There are no instances of a secretary of state nominee ever receiving an unfavorable committee vote since such votes were first publicly recorded in 1925 (before that, the committee voted in closed session). Democrat John Kerry was approved in a unanimous voice vote, including from Sen. Rand Paul, R-Ky., who opposes Pompeo.
Democrat Hillary Clinton was approved 16 to 1, despite concerns about foreign donors to the Clinton Foundation. Madeleine Albright was approved unanimously, with the strong support of my former boss, the committee's conservative then-chairman, Sen. Jesse Helms, R-N.C., who called Albright "a tough and courageous lady" and voted for her despite saying that she was "sincerely wrong" in some of her foreign policy views.
Other Democrats, including Warren Christopher and Cyrus Vance, were also approved unanimously in committee, as were Republicans Colin Powell, James Baker and George Shultz. Indeed, no secretary of state going all the way back to Henry Kissinger had ever received more than two negative votes in the Foreign Relations Committee -- until Donald Trump became president.
Last year, all 10 Democrats on the committee voted "no" to Rex Tillerson's nomination, making him the first secretary of state in history to be approved on a party-line vote. Now, thanks to the opposition from those 10 Democrats and Paul, it appears that Pompeo could soon become the first secretary of state nominee in history to receive a negative recommendation from the committee.
There is simply no excuse for this.
There are no ethical questions hanging over Pompeo's nomination. He has engaged in no disqualifying personal conduct. And no one questions that he is extraordinarily qualified for the job. Indeed, Sen. Ben Cardin, D-Md., said that Pompeo "has a clear record of public service to his nation -- in uniform, in Congress, and as the director of the CIA." Sen. Chris Murphy, D-Conn., said he believes that Pompeo "will work hard to restore morale at State and work to supplement, not atrophy, the diplomatic tools at the Secretary of State's disposal." Yet both are voting against him. Indeed, nine of the committee's 10 Democrats have already declared their opposition to Pompeo -- including two, Tim Kaine, D-Va., and Jeanne Shaheen, D-N.H., -- who voted for him to lead the CIA.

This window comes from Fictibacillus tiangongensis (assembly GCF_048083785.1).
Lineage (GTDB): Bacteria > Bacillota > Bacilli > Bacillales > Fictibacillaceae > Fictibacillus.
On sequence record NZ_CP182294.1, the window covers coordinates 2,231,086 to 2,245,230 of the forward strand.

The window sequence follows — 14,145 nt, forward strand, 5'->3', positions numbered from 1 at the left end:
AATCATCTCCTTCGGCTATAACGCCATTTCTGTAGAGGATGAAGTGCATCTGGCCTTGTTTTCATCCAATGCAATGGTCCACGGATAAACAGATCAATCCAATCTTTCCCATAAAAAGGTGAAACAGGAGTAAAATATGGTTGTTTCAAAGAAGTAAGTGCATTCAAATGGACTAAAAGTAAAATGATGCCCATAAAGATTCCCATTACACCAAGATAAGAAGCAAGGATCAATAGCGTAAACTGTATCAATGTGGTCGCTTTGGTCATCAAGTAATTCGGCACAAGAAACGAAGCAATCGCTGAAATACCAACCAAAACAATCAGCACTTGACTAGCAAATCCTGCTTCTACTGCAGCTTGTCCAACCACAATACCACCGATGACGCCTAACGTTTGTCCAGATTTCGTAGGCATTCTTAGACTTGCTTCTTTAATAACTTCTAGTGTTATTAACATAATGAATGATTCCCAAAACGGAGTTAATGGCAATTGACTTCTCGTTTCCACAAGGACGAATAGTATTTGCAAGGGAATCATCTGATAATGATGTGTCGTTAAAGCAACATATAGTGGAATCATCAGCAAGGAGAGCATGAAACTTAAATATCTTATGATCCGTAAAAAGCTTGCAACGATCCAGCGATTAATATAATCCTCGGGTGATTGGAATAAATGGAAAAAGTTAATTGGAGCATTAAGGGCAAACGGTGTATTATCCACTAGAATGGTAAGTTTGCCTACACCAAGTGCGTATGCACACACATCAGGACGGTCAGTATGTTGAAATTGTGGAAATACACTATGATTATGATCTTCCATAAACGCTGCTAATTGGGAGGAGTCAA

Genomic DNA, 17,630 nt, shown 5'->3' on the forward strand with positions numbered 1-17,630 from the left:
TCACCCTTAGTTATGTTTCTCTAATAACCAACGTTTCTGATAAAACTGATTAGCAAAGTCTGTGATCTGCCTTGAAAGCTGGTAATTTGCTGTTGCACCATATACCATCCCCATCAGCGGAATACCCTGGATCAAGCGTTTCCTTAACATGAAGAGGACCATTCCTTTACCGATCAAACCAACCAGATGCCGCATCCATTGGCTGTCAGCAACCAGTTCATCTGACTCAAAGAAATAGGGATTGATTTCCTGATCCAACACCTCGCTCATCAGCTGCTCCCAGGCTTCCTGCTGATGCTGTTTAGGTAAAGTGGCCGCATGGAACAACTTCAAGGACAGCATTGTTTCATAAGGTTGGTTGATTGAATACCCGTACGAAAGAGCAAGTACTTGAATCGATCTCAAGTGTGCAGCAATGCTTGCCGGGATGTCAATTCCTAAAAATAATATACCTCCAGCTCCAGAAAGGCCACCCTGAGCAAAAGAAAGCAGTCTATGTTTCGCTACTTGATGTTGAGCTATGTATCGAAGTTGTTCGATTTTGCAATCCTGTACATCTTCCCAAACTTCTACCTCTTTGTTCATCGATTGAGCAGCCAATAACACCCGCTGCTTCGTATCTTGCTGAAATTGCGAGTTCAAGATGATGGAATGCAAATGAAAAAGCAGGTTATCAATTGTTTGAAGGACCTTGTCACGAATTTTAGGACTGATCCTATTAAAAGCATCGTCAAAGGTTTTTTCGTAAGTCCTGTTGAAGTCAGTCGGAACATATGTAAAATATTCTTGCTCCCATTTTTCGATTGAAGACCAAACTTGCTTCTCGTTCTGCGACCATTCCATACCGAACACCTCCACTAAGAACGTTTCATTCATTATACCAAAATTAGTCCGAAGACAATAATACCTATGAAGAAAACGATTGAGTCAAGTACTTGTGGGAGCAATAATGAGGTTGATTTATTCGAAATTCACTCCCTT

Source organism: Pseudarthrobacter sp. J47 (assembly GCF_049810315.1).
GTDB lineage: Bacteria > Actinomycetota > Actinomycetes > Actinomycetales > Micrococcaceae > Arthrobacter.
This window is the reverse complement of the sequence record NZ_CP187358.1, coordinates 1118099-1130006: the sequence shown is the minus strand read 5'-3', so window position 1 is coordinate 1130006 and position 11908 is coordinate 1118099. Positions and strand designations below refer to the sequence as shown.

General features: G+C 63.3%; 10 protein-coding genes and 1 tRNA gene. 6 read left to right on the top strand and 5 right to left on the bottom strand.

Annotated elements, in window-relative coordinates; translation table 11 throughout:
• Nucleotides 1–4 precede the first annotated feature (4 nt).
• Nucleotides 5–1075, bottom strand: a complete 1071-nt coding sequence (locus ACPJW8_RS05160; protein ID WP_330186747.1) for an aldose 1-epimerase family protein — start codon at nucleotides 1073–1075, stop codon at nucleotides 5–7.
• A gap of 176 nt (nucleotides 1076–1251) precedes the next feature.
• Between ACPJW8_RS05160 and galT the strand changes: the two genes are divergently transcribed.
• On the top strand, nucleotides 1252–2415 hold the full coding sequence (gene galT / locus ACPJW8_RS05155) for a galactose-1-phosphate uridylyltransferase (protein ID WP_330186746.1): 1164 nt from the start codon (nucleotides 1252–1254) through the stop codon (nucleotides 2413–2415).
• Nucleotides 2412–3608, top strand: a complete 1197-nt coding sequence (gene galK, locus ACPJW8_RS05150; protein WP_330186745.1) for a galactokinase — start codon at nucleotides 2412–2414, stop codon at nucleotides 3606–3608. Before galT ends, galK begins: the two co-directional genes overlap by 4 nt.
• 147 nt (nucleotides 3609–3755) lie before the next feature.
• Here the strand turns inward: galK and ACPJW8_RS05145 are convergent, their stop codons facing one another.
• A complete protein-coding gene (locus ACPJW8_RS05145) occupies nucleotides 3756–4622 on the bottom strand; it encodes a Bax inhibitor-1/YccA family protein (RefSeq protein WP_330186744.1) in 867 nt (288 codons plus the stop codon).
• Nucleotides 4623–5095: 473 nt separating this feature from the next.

Their opposition comes just as President Trump is preparing for a high-stakes nuclear summit with North Korean leader Kim Jong Un. Pompeo recently returned from North Korea, where he met with Kim and laid the groundwork for this historic meeting. Democrats ought to ask themselves how their actions will be seen in Pyongyang. To deliver such an undeserved rebuke to Pompeo at such a critical diplomatic moment would be a shameful abdication of the committee's responsibilities.
It would also breach two centuries of precedent in which the committee has carefully examined the credentials and qualifications of the president's nominee for secretary of state but acknowledged that the president should have his choice of who should be his chief diplomatic adviser. It is one thing for senators to use a nomination as leverage to gain commitments on specific policy matters. (Helms insisted that Albright work with him on his plans to reform the United Nations and reorganize the State Department, which she did.)
Effective senators understand how to use the nomination process to win policy fights. But for senators to vote down a highly qualified nominee over their disdain for the president is completely unwarranted and, quite frankly, a breach of Senate norms.
A negative vote would hurt the Foreign Relations Committee more than Pompeo. Senate Majority Leader Mitch McConnell, R-Ky., will bring his nomination to the floor regardless of what the committee does, and it is expected that some Democrats -- such as Heidi Heitkamp, D-N.D., who has publicly announced her support -- will vote for him.
And when Pompeo is confirmed by the full Senate, he would be more than justified in determining that the State Department is best served by working closely with the appropriators and Senate leadership, and bypassing a committee that can't make policy, can't legislate and can't lead.